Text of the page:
Why C.S. Lewis Wouldn’t Write for Christianity Today
wish your project heartily well,” wrote C. S. Lewis to Christianity Today, “but can’t write you articles.” Carl F. H. Henry, founding editor of the magazine, had in 1955 invited Lewis to contribute to the magazine’s first issue. Lewis declined. Henry was not, as the saying goes, “a day late and a dollar short.” He was over a decade late, and no dollar amount would have mattered, as Lewis gave the lion’s share of his royalties to charity.
There was a time when Lewis would have said yes: namely, when Nazi soldiers marched into Poland and threatened the stability of the world. Adolf Hitler’s influence on Lewis’s apologetics is an irrefutable fact. The Führer’s evil campaign paved the way for the clear-speaking Lewis to engage listeners of the British Broadcast Service. Even as bombs fell over London, Lewis’s baritone voice boomed on radios across Europe. His evangelistic approach was tailormade for men at war.
Thus, Mere Christianity was born in the fullness of time. Published in 1952, the classic was taken from transcripts of his broadcasts from the early 1940s. By the time the book was available in print, Lewis was already changing his approach. As Solomon said, “There is a time for war and a time for peace.” Lewis modified his methods for both.
“But supposing that by casting all these things into an imaginary world,” Lewis later said of the power of fiction to present truth, “could one not thus steal past those watchful dragons?” Lewis thought so. Thus, his writing career focused on smuggling theology behind enemy lines. The enemies Lewis now faced were comfort and post-war apathy. To battle both, he would engage his readers’ imagination.
It would be easy for a young apologist to miss the brilliance of Lewis’s creativity. Our day is marked by both war and peace, calling for a multifaceted and flexible line of attack. Herein Lewis’s life and witness provide many examples for evangelists today. While Lewis’s articulation of the gospel took different paths, they all led to Christ. In so doing, he was able to take aim at both the head and the heart.
A “C. S. Lewis for the 21st century” must offer his apologetics in both war and peace. As Lewis told one group of youth workers shortly before the end of World War II, “That is why we apologists take our lives in our hands and can be saved only by falling back continually from the web of our own arguments . . . from Christian apologetics into Christ himself.” If Lewis was falling back from his arguments, it could only mean one thing: Aslan was on the move.
Before introducing the world to The Chronicles of Narnia, Lewis published Miracles in 1947. It was his last straightforward defense of the gospel. Lewis told his friend and biographer George Sayer that he would never again write another “book of that sort.” And he didn’t. From that point forward, he published primarily fictional, devotional, and biographical material. His passion for explaining and defending the Christian faith could now best be found in a magical world of talking animals.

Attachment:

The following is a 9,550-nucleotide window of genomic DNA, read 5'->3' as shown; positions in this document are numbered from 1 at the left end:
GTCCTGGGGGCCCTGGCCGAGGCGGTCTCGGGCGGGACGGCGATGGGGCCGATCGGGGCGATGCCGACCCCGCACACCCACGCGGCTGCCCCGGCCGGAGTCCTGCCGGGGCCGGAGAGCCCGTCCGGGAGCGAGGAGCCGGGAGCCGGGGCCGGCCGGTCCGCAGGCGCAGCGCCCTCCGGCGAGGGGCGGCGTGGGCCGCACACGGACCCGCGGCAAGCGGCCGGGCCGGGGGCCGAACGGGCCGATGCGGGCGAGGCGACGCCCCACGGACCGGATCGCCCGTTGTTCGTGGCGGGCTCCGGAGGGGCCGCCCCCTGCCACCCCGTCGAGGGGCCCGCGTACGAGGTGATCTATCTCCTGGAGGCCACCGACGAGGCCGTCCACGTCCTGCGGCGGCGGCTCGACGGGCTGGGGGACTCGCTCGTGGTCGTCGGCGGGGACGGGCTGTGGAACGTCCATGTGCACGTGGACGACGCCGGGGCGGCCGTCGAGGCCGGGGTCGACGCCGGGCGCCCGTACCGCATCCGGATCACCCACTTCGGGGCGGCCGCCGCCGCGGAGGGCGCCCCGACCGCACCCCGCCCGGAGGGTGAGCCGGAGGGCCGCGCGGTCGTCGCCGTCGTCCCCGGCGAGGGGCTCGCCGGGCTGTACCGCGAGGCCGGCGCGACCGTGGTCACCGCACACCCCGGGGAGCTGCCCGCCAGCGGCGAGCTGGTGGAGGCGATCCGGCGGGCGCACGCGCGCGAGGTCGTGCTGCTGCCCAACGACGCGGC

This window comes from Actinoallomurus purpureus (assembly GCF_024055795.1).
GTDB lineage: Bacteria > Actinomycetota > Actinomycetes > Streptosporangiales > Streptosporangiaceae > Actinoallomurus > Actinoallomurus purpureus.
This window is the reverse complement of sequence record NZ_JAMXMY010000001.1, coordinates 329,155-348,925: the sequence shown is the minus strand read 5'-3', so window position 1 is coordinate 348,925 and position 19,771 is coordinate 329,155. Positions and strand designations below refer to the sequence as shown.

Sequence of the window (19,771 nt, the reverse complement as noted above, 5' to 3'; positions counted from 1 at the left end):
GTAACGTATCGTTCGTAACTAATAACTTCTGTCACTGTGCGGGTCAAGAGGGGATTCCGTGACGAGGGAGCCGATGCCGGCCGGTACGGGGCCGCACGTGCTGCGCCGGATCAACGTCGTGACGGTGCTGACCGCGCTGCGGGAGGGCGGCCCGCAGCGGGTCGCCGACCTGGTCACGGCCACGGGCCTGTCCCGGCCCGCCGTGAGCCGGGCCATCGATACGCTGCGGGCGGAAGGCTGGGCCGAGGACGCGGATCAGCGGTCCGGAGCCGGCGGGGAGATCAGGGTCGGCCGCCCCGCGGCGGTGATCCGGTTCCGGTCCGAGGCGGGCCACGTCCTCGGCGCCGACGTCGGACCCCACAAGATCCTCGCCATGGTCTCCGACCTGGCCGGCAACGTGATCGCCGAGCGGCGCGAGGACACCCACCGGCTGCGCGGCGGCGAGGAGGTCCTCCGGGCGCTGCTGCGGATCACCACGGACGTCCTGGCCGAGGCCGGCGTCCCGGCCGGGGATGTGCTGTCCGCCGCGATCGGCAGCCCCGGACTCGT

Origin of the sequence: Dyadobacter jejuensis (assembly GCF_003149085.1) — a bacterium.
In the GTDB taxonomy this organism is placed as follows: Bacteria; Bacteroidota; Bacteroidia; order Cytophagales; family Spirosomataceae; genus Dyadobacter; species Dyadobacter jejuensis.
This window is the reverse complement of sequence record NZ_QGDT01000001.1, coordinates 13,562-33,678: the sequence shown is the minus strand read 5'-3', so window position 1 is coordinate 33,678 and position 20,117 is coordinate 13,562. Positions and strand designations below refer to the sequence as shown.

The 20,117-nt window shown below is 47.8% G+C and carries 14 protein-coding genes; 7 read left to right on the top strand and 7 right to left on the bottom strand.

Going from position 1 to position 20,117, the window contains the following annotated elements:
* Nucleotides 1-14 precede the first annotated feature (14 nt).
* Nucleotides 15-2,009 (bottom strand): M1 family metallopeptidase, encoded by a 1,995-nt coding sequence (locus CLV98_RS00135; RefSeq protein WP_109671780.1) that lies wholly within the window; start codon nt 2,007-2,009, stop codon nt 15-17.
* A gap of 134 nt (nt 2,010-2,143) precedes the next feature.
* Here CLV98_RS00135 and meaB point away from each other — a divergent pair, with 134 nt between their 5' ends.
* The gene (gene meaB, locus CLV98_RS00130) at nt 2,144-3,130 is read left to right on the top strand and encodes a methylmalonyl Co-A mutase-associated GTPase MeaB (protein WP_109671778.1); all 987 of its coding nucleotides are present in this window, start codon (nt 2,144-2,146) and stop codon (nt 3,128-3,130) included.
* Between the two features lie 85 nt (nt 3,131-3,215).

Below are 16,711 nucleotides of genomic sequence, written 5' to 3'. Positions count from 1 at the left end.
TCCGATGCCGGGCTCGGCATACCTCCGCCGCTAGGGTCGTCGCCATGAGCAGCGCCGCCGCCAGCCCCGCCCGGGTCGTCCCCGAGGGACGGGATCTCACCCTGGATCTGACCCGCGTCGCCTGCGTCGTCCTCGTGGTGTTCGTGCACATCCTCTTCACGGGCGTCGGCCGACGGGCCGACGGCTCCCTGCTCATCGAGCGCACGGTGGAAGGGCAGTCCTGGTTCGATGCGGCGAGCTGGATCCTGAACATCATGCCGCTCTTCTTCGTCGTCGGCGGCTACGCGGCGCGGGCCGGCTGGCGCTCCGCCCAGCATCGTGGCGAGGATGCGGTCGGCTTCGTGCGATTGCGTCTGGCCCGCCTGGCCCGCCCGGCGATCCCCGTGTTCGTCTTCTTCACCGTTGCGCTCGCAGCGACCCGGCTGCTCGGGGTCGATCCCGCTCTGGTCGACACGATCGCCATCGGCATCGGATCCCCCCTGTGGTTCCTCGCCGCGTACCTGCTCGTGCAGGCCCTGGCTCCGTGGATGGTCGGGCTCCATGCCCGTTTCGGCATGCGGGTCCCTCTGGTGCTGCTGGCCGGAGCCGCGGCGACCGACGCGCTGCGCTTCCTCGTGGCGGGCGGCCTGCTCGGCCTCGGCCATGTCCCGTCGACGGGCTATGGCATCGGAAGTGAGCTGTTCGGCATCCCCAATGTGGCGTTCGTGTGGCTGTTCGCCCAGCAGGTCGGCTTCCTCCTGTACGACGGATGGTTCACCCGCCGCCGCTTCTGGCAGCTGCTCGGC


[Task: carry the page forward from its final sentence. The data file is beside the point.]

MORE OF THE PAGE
That’s why he declined Henry’s request to write articles about Christian doctrine. As Lewis told Henry, “My thought and talent (such as they are) now flow in different, though I trust not less Christian, channels, and I do not think I am at all likely to write more directly theological pieces. The last work of that sort which I attempted had to be abandoned. If I am now good for anything it is for catching the reader unawares—thro’ fiction and symbol. I have done what I could in the way of frontal attacks, but I now feel quite sure those days are over.”
The abandoned work he referenced to Henry is likely Letters to Malcolm: Chiefly on Prayer, published posthumously in 1964. It didn’t come together until it was set in the context of an imaginary conversation with a fictional friend. It also appears that Lewis opted for a less straightforward apologetic approach following a debate with female philosopher G. E. M. Anscombe at the Socratic Club on the topic of miracles, a debate after which some felt Anscombe was the clear winner. And there are other examples in his public addresses and personal correspondence where Lewis explained with transparency how defending the gospel had taken its toll.
Ultimately, the fall of the Third Reich brought with it an end to Lewis’s direct apologetic. And though Britain was at peace, Lewis continued to fight another battle until his death in 1963. Like the deep magic of Narnia, this battle was not with flesh and blood but with powers and principalities. From wartime talks to talking fauns, his excellent life was committed to the advancement of the gospel. Though dead, yet still he speaks.